We already know that Apple AirTags are on the horizon. Now, we might be getting a clearer picture of their release timeline.
While previous reports have indicated that the Apple tracking tags could see an announcement in the first half of the year, an investors note penned by TF Securities analyst Ming-Chi Kuo could push the actual release date further out.
AirTags Potential Release Schedule
Kuo first predicted that AirTags could arrive in the first half of this year back in January, but he didn’t provide any additional details or a more specific timeline.
While today’s TF Securities research note doesn’t explicitly forecast a rollout date, it does include some supply chain information that could hint at an actual release schedule later in the year.
The research note claims that Shanghai-based manufacturer Universal Scientific Industrial has been tapped as the primary supplier of the system-in-package chips for the upcoming AirTags.
Interestingly, Kuo notes that the firm will begin making and shipping those components to Apple in the second and third quarters of the year, with shipments expected to reach tens of millions by the end of 2020.
That obviously brings up an issue with the idea of a March or April release date. But if you look at Apple’s track record of first-generation product releases, the timeline might make more sense.
In short, Apple typically announces new first-generation products at least a few months before their actual release.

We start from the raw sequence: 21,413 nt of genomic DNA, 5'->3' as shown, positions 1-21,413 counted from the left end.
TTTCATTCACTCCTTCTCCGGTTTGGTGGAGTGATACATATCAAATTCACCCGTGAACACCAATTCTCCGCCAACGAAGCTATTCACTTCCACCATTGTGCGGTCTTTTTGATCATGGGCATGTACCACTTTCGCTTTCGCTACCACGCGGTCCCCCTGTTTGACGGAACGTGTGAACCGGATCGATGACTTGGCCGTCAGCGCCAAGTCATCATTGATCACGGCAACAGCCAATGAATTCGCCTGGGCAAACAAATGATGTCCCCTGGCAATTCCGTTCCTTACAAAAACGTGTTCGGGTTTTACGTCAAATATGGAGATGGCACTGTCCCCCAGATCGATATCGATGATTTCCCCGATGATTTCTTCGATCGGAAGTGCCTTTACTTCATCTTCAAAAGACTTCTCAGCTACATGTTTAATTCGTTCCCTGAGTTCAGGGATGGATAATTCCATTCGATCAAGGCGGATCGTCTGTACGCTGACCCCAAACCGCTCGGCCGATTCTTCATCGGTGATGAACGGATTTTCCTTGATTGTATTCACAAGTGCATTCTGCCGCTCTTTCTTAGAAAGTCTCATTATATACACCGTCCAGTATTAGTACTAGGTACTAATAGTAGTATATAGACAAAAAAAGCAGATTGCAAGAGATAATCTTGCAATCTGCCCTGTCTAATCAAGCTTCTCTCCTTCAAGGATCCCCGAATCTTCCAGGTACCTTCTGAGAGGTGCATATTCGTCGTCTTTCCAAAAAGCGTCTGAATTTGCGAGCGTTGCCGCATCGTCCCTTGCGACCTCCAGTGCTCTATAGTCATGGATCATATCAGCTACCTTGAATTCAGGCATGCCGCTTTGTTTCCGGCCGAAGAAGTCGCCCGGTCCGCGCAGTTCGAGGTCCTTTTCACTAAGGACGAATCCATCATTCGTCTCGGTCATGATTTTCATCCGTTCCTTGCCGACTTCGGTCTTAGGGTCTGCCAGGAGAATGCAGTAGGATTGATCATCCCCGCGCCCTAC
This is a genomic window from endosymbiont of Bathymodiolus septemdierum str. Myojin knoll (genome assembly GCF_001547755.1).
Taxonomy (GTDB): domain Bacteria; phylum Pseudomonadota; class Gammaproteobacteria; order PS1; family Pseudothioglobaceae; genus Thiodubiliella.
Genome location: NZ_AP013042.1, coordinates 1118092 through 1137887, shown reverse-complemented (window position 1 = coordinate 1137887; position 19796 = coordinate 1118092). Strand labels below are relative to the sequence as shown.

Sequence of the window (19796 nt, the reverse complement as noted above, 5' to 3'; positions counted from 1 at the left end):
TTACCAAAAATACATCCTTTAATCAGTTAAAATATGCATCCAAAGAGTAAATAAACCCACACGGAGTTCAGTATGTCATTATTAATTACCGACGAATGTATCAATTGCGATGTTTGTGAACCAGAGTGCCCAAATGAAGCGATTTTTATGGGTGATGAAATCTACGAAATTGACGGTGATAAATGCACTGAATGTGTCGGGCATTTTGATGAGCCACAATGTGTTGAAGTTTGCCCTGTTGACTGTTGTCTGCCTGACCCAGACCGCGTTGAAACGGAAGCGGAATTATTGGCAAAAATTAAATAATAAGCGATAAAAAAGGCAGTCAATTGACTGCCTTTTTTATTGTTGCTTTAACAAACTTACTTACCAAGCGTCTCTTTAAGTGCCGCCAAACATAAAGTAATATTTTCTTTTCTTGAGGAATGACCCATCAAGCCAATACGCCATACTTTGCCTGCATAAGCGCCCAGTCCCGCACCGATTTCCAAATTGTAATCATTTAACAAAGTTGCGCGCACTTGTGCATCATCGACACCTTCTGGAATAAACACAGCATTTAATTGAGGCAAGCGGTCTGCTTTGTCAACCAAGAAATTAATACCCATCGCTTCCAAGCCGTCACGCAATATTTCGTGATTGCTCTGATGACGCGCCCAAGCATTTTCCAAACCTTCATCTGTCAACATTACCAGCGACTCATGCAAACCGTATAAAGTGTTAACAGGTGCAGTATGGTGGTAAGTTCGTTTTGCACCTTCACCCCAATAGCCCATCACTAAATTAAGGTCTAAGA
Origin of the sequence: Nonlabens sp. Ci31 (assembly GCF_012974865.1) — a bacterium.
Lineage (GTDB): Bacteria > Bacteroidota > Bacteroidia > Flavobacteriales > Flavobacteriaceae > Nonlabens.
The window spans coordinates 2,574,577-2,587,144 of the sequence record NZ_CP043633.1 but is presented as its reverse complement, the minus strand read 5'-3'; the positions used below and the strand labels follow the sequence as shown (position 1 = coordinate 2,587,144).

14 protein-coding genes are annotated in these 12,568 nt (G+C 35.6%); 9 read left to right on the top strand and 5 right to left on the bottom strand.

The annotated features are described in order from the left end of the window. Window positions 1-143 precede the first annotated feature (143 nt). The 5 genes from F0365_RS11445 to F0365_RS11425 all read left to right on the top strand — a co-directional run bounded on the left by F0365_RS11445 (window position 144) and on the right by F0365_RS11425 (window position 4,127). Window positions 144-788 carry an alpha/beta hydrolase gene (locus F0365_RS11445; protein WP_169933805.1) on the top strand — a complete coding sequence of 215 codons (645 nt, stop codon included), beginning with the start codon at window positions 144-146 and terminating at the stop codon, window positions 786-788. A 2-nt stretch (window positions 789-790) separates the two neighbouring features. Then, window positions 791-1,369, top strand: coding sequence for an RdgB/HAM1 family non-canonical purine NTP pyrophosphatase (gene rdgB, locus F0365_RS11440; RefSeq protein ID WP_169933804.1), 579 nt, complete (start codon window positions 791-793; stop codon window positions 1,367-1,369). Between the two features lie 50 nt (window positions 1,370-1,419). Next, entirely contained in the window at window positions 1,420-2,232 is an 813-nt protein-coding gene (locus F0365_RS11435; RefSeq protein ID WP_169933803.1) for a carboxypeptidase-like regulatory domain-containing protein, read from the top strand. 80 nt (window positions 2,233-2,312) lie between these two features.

HomePod, for example, was announced in June 2017 but dropped in February 2018. Apple Watch debuted in September 2014 but launched later in April 2015.
Because of that, there’s a good chance that AirTags won’t actually arrive in-store or on customer doorsteps until later in the year — even if they are announced in March or June.
Speaking of which, AirTags could see an announcement at WWDC ’20 this year, which typically takes place in early June. A potential Apple keynote on March 31 is also a possible candidate.
What We Know About AirTags
As far as AirTags themselves, they’re largely expected to be small, circular Bluetooth tracking tags that also include Ultra-Wideband (UWB) functionality for pinpoint precision when tracking.
Users will be able to attach AirTags to everyday items like keys or bags. From there, they’ll be able to locate them in the Find My app. The use of UWB will offer much better accuracy, and Apple is expected to throw augmented reality features into the mix, such as using a floating balloon to indicate a lost item’s location in an iPhone’s viewfinder.
Like similar tracking tags, AirTags will also likely have boundary settings, safe locations and user-replaceable batteries. The feature set and advanced capabilities are already making competitors a bit nervous.
In today’s research note, Kuo says that TF Securities believes that “the ultra-wideband (UWB) tag will enhance the user experience of iOS’s ‘find’ and augmented reality applications by offering measurement functions in the short distance.”
Kuo also likened the system-in-package chip in AirTags to the one in AirPods, stating that they’ll be a densely packed circuit board that’s likely to also pack an Apple-designed U1 chip for UWB functionality.